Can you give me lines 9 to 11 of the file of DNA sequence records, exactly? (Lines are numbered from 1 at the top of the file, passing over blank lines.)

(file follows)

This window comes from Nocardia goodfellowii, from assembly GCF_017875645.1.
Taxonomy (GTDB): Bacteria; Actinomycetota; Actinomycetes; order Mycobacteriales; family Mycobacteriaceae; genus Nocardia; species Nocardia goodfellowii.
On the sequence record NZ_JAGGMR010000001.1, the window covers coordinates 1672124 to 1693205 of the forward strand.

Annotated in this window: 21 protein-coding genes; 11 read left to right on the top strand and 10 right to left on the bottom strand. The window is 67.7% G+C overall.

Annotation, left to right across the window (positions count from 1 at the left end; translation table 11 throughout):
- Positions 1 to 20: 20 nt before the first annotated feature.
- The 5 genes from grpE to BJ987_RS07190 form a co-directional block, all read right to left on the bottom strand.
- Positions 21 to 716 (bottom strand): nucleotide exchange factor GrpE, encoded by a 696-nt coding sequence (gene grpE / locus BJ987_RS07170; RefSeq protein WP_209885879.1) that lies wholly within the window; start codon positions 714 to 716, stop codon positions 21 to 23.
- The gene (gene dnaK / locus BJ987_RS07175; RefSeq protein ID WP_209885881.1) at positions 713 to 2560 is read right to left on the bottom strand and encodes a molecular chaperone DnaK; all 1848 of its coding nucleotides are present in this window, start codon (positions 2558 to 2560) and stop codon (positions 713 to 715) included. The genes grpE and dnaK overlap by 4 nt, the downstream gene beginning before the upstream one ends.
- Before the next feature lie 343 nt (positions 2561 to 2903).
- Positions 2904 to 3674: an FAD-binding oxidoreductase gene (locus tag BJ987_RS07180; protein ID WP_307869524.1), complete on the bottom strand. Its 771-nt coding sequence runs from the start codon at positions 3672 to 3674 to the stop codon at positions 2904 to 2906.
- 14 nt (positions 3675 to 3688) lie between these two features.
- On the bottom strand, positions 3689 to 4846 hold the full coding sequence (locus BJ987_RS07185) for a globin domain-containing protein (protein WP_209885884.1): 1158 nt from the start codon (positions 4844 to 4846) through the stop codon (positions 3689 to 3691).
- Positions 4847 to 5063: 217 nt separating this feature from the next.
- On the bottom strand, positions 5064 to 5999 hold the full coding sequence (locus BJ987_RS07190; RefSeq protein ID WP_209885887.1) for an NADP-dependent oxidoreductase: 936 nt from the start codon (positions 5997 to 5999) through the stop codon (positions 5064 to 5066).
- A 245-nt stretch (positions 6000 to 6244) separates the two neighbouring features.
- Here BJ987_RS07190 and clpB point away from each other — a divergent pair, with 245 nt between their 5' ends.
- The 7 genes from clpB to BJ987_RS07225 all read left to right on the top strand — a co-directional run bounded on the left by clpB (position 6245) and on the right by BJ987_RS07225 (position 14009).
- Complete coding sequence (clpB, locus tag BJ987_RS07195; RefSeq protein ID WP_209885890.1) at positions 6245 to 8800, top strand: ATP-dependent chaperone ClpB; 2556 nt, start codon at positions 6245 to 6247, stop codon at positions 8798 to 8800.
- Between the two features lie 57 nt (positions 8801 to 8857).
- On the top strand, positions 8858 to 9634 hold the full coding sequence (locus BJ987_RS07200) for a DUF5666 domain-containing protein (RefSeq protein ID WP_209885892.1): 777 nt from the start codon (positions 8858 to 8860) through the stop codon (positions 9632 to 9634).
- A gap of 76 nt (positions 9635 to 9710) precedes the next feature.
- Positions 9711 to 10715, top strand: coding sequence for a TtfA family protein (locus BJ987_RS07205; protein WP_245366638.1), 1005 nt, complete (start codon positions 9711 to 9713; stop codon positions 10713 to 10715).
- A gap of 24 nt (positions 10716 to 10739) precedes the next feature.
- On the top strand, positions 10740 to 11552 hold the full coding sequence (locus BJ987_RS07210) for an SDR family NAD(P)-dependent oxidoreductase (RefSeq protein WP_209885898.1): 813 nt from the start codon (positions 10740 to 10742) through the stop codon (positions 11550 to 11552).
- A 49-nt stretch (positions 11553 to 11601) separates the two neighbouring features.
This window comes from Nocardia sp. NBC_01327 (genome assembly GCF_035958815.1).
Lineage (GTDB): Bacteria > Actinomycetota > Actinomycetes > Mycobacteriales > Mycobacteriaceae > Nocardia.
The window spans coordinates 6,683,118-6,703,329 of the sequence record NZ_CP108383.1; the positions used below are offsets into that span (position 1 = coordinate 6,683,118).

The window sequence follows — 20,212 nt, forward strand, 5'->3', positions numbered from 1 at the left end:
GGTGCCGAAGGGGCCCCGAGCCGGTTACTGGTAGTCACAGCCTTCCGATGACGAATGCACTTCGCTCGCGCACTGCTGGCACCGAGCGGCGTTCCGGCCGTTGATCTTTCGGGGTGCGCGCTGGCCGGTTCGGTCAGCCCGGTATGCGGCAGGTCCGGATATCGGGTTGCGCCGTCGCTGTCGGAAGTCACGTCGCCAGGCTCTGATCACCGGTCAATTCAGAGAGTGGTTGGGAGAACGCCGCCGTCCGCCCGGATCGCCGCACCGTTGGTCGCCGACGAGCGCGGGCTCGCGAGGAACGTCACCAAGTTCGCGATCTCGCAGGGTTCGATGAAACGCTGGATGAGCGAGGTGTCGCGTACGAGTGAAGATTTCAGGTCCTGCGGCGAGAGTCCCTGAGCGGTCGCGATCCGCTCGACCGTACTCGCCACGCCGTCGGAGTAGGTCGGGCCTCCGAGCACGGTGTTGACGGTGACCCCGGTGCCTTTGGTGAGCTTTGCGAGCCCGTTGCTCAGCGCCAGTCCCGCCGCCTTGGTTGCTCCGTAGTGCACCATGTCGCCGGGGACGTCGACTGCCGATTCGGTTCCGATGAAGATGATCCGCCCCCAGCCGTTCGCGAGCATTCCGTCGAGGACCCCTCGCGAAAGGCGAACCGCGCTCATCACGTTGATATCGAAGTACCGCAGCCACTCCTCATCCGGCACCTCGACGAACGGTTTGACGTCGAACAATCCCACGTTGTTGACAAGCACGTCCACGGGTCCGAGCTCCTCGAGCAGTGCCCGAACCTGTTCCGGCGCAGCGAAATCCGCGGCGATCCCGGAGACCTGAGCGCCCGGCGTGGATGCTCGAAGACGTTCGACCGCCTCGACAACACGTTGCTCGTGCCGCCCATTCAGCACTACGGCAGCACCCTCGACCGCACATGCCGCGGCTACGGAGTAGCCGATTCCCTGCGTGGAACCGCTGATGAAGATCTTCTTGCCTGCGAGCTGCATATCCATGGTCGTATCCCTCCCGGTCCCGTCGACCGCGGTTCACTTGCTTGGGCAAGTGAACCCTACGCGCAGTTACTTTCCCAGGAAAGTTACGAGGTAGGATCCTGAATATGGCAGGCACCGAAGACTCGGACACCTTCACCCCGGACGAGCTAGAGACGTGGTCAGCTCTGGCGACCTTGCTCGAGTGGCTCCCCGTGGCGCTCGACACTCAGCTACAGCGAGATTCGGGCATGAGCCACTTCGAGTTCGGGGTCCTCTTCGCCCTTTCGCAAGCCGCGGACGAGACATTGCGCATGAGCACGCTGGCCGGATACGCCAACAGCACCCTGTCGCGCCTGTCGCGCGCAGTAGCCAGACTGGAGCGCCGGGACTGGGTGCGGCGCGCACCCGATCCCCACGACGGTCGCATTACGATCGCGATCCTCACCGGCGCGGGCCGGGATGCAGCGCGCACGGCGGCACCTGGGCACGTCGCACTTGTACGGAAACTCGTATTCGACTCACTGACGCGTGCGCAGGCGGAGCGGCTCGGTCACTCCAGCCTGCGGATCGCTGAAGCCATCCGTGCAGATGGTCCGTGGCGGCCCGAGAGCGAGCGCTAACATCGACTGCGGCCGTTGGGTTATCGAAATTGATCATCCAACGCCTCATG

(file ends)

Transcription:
- The gene (gene dnaK / locus BJ987_RS07175; RefSeq protein ID WP_209885881.1) at positions 713 to 2560 is read right to left on the bottom strand and encodes a molecular chaperone DnaK; all 1848 of its coding nucleotides are present in this window, start codon (positions 2558 to 2560) and stop codon (positions 713 to 715) included. The genes grpE and dnaK overlap by 4 nt, the downstream gene beginning before the upstream one ends.
- Before the next feature lie 343 nt (positions 2561 to 2903).
- Positions 2904 to 3674: an FAD-binding oxidoreductase gene (locus tag BJ987_RS07180; protein ID WP_307869524.1), complete on the bottom strand. Its 771-nt coding sequence runs from the start codon at positions 3672 to 3674 to the stop codon at positions 2904 to 2906.